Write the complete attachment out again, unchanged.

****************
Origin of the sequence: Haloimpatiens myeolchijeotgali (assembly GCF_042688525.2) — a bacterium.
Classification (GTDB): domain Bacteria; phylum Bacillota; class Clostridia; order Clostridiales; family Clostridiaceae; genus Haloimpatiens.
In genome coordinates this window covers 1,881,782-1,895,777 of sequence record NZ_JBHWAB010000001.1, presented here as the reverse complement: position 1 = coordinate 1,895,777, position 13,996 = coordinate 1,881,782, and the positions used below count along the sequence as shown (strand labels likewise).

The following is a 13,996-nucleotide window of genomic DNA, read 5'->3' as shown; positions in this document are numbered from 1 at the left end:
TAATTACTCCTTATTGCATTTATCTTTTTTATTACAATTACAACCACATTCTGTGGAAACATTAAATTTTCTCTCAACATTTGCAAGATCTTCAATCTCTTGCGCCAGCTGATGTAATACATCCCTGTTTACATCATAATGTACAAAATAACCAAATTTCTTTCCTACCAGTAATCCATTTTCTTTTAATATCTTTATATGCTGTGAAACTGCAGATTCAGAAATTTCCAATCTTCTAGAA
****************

Origin of the sequence: Haloimpatiens myeolchijeotgali (assembly GCF_042688525.2) — a bacterium.
Classification (GTDB): domain Bacteria; phylum Bacillota; class Clostridia; order Clostridiales; family Clostridiaceae; genus Haloimpatiens.
In genome coordinates this window covers 1,881,782-1,895,777 of sequence record NZ_JBHWAB010000001.1, presented here as the reverse complement: position 1 = coordinate 1,895,777, position 13,996 = coordinate 1,881,782, and the positions used below count along the sequence as shown (strand labels likewise).

The following is a 13,996-nucleotide window of genomic DNA, read 5'->3' as shown; positions in this document are numbered from 1 at the left end:
TAATTACTCCTTATTGCATTTATCTTTTTTATTACAATTACAACCACATTCTGTGGAAACATTAAATTTTCTCTCAACATTTGCAAGATCTTCAATCTCTTGCGCCAGCTGATGTAATACATCCCTGTTTACATCATAATGTACAAAATAACCAAATTTCTTTCCTACCAGTAATCCATTTTCTTTTAATATCTTTATATGCTGTGAAACTGCAGATTCAGAAATTTCCAATCTTCTAGAA